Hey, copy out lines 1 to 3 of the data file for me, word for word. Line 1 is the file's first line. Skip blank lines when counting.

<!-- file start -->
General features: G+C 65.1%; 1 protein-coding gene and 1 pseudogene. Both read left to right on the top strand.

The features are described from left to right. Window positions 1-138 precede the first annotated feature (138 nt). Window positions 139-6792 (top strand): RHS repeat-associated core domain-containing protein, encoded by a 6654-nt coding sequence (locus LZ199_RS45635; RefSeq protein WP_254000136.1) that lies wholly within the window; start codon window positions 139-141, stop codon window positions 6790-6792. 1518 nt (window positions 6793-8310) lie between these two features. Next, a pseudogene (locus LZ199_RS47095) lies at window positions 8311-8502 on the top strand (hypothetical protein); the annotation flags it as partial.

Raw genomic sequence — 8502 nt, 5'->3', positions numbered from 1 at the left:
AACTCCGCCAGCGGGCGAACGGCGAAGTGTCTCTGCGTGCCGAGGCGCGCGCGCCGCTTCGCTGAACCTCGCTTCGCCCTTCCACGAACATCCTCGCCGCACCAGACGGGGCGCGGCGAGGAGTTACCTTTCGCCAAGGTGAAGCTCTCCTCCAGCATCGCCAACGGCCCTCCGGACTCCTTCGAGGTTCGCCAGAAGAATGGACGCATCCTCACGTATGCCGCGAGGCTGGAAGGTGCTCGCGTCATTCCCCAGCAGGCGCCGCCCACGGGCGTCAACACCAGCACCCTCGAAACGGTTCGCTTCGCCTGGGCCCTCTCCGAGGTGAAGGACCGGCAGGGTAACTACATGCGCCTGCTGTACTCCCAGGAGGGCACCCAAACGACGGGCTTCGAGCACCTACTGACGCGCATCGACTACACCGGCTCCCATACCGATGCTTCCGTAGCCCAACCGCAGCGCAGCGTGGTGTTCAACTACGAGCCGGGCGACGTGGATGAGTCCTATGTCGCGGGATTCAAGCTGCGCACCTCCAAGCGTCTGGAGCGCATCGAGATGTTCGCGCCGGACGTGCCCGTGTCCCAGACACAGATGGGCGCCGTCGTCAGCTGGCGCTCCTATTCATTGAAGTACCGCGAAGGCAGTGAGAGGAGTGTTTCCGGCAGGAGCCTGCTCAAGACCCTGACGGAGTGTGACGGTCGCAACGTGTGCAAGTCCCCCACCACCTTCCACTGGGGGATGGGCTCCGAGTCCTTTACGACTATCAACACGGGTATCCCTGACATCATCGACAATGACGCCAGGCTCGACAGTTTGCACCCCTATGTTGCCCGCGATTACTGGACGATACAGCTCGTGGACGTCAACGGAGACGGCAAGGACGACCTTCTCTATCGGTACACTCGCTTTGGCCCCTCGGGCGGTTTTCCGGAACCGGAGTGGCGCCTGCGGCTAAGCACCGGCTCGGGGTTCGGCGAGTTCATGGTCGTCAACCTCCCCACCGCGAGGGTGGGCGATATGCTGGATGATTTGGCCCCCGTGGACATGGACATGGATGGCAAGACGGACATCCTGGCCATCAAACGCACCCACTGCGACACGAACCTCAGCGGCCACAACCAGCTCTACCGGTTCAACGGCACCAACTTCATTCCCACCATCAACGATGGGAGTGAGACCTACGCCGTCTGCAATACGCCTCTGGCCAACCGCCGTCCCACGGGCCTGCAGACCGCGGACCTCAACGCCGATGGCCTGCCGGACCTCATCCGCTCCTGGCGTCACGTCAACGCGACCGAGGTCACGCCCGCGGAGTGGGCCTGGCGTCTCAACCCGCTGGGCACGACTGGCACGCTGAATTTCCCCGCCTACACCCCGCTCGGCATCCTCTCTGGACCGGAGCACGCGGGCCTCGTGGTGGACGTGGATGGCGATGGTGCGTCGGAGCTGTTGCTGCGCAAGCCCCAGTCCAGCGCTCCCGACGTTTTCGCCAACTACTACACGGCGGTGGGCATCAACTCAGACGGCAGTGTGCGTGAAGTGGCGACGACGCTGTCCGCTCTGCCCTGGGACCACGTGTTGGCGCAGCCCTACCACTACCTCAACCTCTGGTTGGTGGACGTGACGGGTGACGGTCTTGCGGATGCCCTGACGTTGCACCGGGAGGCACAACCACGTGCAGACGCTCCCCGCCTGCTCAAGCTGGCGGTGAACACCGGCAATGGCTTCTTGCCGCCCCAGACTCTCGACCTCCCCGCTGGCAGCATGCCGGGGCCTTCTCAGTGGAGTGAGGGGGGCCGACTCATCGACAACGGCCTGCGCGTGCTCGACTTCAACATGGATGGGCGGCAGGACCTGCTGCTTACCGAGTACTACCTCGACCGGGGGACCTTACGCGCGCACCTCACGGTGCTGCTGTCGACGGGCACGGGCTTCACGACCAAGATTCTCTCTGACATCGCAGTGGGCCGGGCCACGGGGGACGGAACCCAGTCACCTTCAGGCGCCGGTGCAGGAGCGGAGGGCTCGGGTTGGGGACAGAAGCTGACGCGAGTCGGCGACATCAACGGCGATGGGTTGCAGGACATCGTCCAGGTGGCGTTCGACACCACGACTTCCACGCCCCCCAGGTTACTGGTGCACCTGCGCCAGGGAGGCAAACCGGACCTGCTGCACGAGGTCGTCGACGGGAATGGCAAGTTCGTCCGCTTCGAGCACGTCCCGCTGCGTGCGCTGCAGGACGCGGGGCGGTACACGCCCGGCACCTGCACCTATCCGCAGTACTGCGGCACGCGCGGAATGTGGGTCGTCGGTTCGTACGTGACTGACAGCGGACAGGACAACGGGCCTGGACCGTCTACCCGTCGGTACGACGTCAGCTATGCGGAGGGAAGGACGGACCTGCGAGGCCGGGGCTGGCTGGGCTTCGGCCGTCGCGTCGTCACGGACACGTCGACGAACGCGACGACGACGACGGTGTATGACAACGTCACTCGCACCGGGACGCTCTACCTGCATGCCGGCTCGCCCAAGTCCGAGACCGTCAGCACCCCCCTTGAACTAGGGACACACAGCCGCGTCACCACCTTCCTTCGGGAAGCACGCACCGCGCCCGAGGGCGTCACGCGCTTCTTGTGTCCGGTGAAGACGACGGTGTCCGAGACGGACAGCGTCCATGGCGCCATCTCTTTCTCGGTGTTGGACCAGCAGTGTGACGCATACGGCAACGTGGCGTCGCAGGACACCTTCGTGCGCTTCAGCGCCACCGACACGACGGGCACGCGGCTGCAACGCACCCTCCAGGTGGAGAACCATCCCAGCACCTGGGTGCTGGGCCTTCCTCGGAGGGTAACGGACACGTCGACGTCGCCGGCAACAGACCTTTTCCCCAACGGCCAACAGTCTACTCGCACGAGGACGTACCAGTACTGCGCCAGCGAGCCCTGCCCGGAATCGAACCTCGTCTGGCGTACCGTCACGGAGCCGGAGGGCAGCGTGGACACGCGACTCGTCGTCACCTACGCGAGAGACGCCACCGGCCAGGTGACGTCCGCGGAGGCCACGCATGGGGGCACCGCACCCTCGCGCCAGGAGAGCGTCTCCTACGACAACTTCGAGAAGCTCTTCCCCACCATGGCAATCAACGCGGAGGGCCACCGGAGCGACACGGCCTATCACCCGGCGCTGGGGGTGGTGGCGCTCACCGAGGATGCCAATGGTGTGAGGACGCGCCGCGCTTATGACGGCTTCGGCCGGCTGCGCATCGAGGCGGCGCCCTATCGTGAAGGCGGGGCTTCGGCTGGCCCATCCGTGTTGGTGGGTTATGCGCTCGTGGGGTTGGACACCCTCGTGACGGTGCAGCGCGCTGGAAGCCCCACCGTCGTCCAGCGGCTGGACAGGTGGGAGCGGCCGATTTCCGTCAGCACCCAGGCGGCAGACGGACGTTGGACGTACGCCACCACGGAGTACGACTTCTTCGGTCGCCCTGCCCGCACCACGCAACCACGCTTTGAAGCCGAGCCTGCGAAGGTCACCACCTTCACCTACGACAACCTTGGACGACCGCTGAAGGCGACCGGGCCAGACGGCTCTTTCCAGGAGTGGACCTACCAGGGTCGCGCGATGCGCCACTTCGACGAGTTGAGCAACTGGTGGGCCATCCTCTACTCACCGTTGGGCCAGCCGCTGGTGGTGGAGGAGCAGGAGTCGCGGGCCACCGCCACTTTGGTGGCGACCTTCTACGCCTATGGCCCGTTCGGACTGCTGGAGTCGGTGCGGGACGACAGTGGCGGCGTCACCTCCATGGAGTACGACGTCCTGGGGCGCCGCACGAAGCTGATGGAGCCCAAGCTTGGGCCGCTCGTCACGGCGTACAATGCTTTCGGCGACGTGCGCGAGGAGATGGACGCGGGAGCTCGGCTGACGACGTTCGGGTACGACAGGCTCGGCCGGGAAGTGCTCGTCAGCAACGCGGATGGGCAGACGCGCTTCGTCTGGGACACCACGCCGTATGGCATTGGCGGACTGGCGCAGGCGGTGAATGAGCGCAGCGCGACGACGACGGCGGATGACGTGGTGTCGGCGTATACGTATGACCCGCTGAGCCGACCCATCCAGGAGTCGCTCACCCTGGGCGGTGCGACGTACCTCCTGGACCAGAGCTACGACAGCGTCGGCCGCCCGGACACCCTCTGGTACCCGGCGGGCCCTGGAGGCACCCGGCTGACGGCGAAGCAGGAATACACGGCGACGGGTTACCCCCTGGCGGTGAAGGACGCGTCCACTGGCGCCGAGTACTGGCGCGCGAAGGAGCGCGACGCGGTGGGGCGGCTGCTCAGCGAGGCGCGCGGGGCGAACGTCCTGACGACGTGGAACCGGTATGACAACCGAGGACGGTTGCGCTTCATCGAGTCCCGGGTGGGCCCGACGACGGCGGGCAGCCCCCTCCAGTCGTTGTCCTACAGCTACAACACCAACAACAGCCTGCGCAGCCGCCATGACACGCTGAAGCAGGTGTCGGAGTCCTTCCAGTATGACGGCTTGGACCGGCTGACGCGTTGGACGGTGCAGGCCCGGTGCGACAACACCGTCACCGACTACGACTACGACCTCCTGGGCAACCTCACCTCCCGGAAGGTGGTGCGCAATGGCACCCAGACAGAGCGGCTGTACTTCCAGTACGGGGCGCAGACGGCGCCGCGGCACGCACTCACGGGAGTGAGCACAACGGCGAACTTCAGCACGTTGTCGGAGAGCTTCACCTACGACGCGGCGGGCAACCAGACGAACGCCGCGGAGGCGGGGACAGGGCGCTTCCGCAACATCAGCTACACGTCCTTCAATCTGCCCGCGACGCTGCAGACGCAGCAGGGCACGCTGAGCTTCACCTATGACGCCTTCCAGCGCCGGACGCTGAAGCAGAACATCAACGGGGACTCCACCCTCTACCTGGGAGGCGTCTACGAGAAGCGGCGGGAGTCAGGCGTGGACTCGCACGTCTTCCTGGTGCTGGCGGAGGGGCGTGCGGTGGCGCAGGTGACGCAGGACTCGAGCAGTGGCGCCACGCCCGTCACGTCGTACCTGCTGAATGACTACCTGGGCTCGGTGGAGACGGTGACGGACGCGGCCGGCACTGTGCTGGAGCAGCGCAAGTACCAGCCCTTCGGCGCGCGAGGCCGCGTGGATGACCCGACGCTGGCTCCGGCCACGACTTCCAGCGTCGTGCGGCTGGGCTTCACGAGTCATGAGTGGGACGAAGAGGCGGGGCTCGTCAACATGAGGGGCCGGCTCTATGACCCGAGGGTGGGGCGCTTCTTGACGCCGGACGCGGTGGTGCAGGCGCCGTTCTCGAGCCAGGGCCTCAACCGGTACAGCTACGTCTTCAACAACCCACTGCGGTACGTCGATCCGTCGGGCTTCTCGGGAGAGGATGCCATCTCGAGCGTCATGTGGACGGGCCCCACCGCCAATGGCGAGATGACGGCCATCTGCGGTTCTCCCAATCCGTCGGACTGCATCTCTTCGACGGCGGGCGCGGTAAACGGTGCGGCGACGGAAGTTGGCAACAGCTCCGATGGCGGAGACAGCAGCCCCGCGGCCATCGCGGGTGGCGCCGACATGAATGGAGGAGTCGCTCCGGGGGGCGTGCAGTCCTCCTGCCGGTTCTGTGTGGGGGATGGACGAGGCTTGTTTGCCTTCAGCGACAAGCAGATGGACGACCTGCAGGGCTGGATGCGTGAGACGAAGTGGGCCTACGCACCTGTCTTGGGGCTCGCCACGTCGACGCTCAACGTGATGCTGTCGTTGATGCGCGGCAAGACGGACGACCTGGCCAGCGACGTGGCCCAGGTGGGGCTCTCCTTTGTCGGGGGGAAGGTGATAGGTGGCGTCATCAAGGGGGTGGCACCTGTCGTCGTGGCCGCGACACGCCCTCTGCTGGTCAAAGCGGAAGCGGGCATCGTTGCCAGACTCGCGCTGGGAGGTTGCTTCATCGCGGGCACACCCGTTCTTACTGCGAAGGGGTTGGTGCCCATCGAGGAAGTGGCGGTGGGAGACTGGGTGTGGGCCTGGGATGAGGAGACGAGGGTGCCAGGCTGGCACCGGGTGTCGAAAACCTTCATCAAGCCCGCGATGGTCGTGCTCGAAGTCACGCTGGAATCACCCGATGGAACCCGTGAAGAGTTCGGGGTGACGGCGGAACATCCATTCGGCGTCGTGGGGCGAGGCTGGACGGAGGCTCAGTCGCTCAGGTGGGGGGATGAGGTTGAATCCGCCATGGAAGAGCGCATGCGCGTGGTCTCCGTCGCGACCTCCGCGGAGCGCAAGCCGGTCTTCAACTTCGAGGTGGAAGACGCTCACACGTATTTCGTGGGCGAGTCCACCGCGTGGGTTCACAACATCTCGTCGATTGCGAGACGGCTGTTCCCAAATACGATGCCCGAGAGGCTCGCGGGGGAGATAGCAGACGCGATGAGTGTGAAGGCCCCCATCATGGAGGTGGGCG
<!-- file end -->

General features: G+C 65.1%; 1 protein-coding gene and 1 pseudogene. Both read left to right on the top strand.

The features are described from left to right. Window positions 1-138 precede the first annotated feature (138 nt). Window positions 139-6792 (top strand): RHS repeat-associated core domain-containing protein, encoded by a 6654-nt coding sequence (locus LZ199_RS45635; RefSeq protein WP_254000136.1) that lies wholly within the window; start codon window positions 139-141, stop codon window positions 6790-6792. 1518 nt (window positions 6793-8310) lie between these two features. Next, a pseudogene (locus LZ199_RS47095) lies at window positions 8311-8502 on the top strand (hypothetical protein); the annotation flags it as partial.

Raw genomic sequence — 8502 nt, 5'->3', positions numbered from 1 at the left: